For French artist-designer Hubert Le Gall, functionality and aesthetics are always entwined.
“Architects are, in a nutshell, sculptors. The modern architecture of Singapore is a massive source of inspiration,” says Le Gall, who was in Singapore last week to promote his first solo show in Asia.
He hints that the plants he saw at Gardens by the Bay, which he visited during his three days here, could well inform his future work. “Art has no borders,” he says, with a nod to the French impressionist masterpieces currently showcased at the National Gallery Singapore. Le Gall’s works, which are perhaps best known in Europe, famously combine functionality with playfulness. They are now on display at Mazel Galerie in Pacific Plaza.
Among the 75 pieces at the show are Placide, The Rabbit Chair (2012), made with synthetic fur, wool and varnished wood; and Commode Ferriere (2014), a chest of drawers obscured by bronze flowers gilded with gold leaf in a game of visual “hide and seek”. He created several orchid flower side tables for his Singapore show, signalling an evolution from the Warhol-inspired flower side tables he made two decades ago.
Le Gall says that his works, inspired by art and which often feature animal imagery, exist “for no reason except for the pleasure of creating”. But his work is “not pretentious”, he adds. “When I make a seat, it’s very important that you can sit on it,” Le Gall says. “What is fake, a lie, to me is the designer who makes a seat you can’t sit on.”
In fact, the interview was conducted on two of his Whale armchairs (2004). Inspiration for the chairs – fashioned from velvet and metal, with backs that look like fins – struck him while he was in bed in a hotel room in Montreal.
“I was looking for ideas. I turned on the TV. I looked at everything and thought: What if this were a chair? Then I saw a fish’s fin…”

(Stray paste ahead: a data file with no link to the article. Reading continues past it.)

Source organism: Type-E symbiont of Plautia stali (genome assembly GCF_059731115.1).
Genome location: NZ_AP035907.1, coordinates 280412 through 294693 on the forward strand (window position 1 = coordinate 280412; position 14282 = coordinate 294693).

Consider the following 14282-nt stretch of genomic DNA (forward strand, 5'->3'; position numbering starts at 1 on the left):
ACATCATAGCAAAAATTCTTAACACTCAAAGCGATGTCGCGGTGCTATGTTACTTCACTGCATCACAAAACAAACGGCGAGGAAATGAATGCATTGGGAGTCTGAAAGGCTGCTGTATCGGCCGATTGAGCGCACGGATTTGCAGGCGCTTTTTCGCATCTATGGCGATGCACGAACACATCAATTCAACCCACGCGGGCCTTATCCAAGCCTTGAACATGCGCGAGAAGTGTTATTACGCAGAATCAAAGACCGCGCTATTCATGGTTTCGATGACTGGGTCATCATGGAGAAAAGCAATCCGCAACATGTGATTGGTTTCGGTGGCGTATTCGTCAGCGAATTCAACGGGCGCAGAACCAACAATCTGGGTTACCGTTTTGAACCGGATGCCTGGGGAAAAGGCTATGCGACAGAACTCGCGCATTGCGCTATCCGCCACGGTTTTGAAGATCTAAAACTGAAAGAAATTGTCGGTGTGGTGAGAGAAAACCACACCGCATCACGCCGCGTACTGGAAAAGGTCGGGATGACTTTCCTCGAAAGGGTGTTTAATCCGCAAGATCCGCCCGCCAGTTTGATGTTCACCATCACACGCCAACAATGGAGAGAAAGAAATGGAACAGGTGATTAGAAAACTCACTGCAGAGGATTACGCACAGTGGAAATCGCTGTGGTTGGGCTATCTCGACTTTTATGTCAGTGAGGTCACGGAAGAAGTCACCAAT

His fusion of usefulness and whimsy is perhaps best exemplified by his Pinocchio Console (2012), a black table held together with a decorative “Pinocchio nose” of bronze gilded with gold leaf.
Pointing at the console, Le Gall adds: “I thought I was (the wood carver) Geppetto at first, but I am Pinocchio. A designer is a good liar. He sells you a dream.”
Public response to the show has been enthusiastic. Collectors have already bagged more than five works, including two Whale chairs, several mirrors and a Good Dog lamp. Le Gall’s limited-edition works typically fetch five-figure prices. The Pinocchio Console, for instance, costs about $90,000. The 57-year-old, who is a self-taught artist-designer, has also done scenography, or spatial design, for museums and has previously collaborated with Champagne house Ruinart.
From Friday to next Sunday, about 15 of his creations, including the Orchid flower tables, Whale Chairs and Remus mirror, will be displayed at contemporary art fair Art Stage. Mazel Galerie Singapore’s director Kevin Troyano Cuturi had encouraged him to take his works to Singapore. The international gallery was founded by a French family in 2010. “In Hong Kong, the market is very overcrowded,” says Mr Cuturi. “For a young gallery trying to show daring things, Singapore is an interesting place to be.”
Adds Le Gall, who was in Shanghai last September, where he had his work exhibited in a group show there for the first time: “People in Asia are fond of new things and can accept them more easily than those in Europe. Asia is my destination at the moment.”
This story first appeared on www.straitstimes.com
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